Hyundai completes development of voice-recognition assistant for cars

A rendering of Hyundai's connected car cockpit to be displayed at the Consumer Electronics Show in Las Vegas in January.
A rendering of Hyundai's connected car cockpit to be displayed at the Consumer Electronics Show in Las Vegas in January.PHOTO: HYUNDAI MOTOR

SEOUL (THE KOREA HERALD/ASIA NEWS NETWORK) - Hyundai Motor has completed the development of a voice-recognition personal assistant jointly developed with a US tech company, and will adopt the service in cars to be released in 2019, the company said on Thursday (Dec 21).

The voice-recognition platform called Intelligent Personal Agent controls in-car systems and features, and provides information for drivers on a real-time basis, the company said in a statement.

The South Korean carmaker will unveil the connected car service at the Consumer Electronics Show (CES) in Las Vegas next month (January 2018). It also plans to demonstrate the system here by deploying the system in its autonomous vehicle powered by fuel cells in February.

The project was jointly developed with SoundHound, a Silicon Valley-based tech firm that specialises in voice-enabled artificial intelligence and conversational intelligence.

Intelligent Personal Agent is designed to interact with SoundHound's conversational intelligence platform Houndify, which responds to drivers' orders and questions through its networks.

The services include making phone calls, receiving and sending text messages, and searching addresses or destinations upon drivers' request.

Searching for music based on the names of artists, album titles and genres is also possible through voice commands, as well as checking the weather and drivers' personal schedules. In-vehicle functions, such as controlling the air conditioning, the operation of sunroofs and door locks, are also possible, the company added.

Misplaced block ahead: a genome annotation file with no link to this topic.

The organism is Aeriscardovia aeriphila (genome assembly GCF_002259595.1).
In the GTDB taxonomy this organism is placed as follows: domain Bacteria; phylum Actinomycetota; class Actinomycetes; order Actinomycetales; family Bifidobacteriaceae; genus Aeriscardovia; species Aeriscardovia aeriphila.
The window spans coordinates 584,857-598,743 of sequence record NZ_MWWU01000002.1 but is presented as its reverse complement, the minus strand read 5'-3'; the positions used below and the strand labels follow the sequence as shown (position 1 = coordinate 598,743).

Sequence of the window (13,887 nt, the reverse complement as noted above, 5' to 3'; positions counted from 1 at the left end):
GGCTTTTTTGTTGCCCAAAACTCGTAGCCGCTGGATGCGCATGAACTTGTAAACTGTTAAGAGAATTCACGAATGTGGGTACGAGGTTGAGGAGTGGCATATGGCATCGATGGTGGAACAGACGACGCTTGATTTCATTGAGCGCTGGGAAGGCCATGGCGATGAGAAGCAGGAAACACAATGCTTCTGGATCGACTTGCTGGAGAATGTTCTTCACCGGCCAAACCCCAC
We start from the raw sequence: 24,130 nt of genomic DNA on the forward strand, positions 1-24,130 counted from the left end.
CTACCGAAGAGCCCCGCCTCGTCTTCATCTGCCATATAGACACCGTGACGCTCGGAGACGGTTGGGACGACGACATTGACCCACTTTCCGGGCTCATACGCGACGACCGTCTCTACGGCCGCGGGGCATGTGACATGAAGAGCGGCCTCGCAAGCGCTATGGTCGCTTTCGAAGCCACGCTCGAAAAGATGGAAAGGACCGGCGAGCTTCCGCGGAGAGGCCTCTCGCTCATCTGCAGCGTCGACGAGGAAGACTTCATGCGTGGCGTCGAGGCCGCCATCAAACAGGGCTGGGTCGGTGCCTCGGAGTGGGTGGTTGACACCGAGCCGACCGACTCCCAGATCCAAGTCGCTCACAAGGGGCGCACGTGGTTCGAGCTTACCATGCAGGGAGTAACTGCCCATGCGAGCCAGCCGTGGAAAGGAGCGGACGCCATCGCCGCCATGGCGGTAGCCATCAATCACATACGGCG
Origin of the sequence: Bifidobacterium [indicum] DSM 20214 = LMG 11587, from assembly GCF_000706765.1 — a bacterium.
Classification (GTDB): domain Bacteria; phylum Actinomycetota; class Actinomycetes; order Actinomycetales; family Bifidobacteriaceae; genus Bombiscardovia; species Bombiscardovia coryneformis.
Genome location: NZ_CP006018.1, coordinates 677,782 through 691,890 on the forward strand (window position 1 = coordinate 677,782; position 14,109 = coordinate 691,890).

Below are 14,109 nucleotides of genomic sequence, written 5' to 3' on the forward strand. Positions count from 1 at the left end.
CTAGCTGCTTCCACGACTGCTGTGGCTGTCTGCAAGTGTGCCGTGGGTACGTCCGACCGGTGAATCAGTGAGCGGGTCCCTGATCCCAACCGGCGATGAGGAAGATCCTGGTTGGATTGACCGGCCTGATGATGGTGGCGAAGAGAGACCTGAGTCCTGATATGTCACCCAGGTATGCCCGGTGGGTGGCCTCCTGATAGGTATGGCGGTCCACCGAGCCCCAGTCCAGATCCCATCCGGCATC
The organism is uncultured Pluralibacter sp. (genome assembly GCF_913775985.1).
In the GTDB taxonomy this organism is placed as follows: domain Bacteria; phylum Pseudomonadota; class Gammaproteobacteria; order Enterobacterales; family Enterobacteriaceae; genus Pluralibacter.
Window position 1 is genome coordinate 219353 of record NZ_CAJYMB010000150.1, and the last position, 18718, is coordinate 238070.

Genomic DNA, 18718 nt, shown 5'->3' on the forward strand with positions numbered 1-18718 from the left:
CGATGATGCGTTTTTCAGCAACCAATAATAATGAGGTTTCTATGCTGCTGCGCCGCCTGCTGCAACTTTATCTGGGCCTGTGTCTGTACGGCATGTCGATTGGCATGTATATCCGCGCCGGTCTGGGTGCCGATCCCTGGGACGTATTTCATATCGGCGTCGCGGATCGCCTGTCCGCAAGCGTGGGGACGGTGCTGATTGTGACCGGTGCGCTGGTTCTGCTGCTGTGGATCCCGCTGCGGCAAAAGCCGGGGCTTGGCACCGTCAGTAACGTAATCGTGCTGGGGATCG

The system only recognises English for now. The carmaker plans to develop a program that recognises other languages including Korean.

Hyundai will be the first company in the world to demonstrate the system through a connected car cockpit during the CES 2018, officials said.

The system recognises multiple commands and separately processes information when asked more than two questions in one sentence.

The system has also integrated Hyundai's voice user interface and SoundHound's voice-recognition and conversational AI platform. The two companies have been collaborating since 2012. Hyundai Motor Group is the only carmaker that has been investing in SoundHound, officials added.

The US company's technology level was ranked second after China's Baidu in terms of accuracy of voice recognition, according to US analyst Mary Meeker. It was also ranked fourth by the US magazine Fast Company on its list of top 10 AI tech companies worldwide.

Separately, Hyundai Mobis is developing a driverless system that would direct the vehicle to a safe area when it senses the driver dozing off, the company said on Thursday.

The system, Departed Driver Rescue and Exit Maneuver, or DDREM, takes full control of the steering wheel when it determines that the driver is incapable of driving and leads the vehicle to the nearest road shoulder or resting area.

The company aims to fully develop it by 2021, after introducing it at the CES next month.

"Safety is a top priority at Hyundai Mobis, so we are trying to dramatically reduce the number of accidents through DDREM," said David Agnew, the director of advanced engineering at Hyundai Mobis North America, in charge of the development.

According to the American Automobile Association, the number of fatal accidents caused by drowsy driving reached 6,400 cases in 2015.

DDREM is operated with two systems, one of which checks the eye movement of a driver through a biometric sensor and the other alerts unstable lane-changing.

Test runs of the technology began this October at the company's test bed in Detroit. Hyundai Mobis is aiming to test out DDREM on roads next year.